In true EOFYS-style, I bought myself a no-frills Kobo mini eReader. Usually retailing at $99.99, it was going for $49.99 at JB HiFi. While I didn’t think I’d use an eReader much, I thought it would save me money on check-in luggage fees whilst travelling, plus no more having to lug around a heavy Lonely Planet and/or foreign-language phrase book*.
Apart from having to a) buy it and b) charge it, there is a financial downside to buying an eReader: there’s no such thing as a secondhand eBook. Though they’re usually cheaper than their bookish counterparts (Angela Carver’s Behind the Night Bazaar eBook, for instance, retails at $4.99 which is nearly 80% cheaper than the paperback version), sometimes cheaper isn’t really that cheap (Kate Forsyth’s The Wild Girl eBook still retails at $15.99-$23.95).
Fortunately, eBooks, like real books, can be borrowed. While much of what is currently on offer at my library looks trashy, like Heather Graham’s Sensuous Angel (complete with a pair of lovely legs), they also had some Neil Gaiman titles. When I picked a particular eBook, the library website also gave recommendations.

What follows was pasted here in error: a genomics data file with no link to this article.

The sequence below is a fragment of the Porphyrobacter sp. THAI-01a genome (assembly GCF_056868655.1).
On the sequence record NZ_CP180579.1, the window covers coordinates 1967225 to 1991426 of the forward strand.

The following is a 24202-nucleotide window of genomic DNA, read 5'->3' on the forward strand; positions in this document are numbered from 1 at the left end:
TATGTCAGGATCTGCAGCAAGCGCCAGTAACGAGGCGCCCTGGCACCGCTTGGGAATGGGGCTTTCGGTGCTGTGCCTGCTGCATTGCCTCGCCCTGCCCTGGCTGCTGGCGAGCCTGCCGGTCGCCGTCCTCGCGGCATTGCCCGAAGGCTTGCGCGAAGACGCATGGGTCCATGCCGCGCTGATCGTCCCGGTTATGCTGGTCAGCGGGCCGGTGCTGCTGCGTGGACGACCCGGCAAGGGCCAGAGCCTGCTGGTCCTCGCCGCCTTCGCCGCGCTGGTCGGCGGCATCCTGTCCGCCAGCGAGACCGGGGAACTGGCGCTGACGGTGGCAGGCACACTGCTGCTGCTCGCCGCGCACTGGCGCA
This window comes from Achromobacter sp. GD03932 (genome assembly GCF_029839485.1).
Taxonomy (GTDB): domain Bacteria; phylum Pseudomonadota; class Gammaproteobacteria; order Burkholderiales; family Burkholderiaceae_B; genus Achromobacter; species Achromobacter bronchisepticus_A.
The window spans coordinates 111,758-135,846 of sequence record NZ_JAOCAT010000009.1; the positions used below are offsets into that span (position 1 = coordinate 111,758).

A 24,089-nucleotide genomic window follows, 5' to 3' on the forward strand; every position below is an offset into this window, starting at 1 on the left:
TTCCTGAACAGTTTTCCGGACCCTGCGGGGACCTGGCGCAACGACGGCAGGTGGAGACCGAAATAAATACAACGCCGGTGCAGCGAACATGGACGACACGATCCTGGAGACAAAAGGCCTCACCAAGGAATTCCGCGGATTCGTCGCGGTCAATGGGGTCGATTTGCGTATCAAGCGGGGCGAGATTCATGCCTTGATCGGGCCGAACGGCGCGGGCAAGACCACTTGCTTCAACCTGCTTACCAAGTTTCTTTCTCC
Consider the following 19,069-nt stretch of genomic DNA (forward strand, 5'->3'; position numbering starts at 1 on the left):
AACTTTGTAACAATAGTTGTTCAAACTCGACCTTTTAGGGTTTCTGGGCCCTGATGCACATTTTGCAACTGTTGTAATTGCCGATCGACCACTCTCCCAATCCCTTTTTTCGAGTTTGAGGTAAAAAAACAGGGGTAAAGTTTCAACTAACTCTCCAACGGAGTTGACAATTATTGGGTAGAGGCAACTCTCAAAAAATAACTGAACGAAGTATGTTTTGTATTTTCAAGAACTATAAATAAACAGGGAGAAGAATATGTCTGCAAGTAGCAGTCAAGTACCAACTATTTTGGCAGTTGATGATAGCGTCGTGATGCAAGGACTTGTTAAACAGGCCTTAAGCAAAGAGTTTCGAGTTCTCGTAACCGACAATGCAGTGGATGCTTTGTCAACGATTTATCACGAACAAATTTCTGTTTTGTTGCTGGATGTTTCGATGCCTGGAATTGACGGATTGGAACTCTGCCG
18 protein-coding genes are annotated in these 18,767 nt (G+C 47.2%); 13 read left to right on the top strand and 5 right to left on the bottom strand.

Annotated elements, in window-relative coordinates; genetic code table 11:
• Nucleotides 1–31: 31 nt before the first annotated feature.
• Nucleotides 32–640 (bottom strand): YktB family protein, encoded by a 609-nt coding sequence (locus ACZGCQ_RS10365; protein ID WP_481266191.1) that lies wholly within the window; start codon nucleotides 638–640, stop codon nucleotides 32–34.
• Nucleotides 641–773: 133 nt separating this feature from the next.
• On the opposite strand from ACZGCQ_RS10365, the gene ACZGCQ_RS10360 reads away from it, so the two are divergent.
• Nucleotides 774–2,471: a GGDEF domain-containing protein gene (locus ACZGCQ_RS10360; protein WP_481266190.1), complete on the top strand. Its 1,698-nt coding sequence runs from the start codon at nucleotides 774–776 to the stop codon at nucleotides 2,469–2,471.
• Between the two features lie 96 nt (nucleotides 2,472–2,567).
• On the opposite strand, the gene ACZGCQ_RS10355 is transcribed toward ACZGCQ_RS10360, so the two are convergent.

To borrow Neil Gaiman and Michael Reaves’ Interworld, I had to sign in.
I then downloaded the eBook’s ePUB version onto my computer…
…and did what I usually did when downloading ePUB files, which is plug the Kobo in and use Adobe Digital Editions to transfer the file. Neil Gaiman’s Interworld now appears on the ‘Borrowed’ bookshelf, and has a 7-day expiry. I can extend the length of borrowing to up to 3 weeks by fiddling with the account settings.
Apparently, I can also return the book earlier if I wanted to, using a software program called OverDrive. This may be useful for returning a whole bunch of crappy titles, since the library limit is 7 eBooks at a time, but being the noob that I am, I think I’ll just stick to the basics.
The borrowing process is fairly intuitive; I only got stuck when I thought I had to download OverDrive (or else) but that is not the case (I think). What I love about borrowing eBooks is that I don’t have to return anything, which means no more overdue fines! More importantly, I don’t have to go to the library since I can borrow books wherever or whenever I want. Muchos useful for a mustbethrifty traveller.
*There’s also environmental arguments for choosing eReaders over a personal library of books, though I’m not convinced of this since eReaders aren’t built to last. I bought a Kogan eReader a few years back and Cheap Geek has already broken it.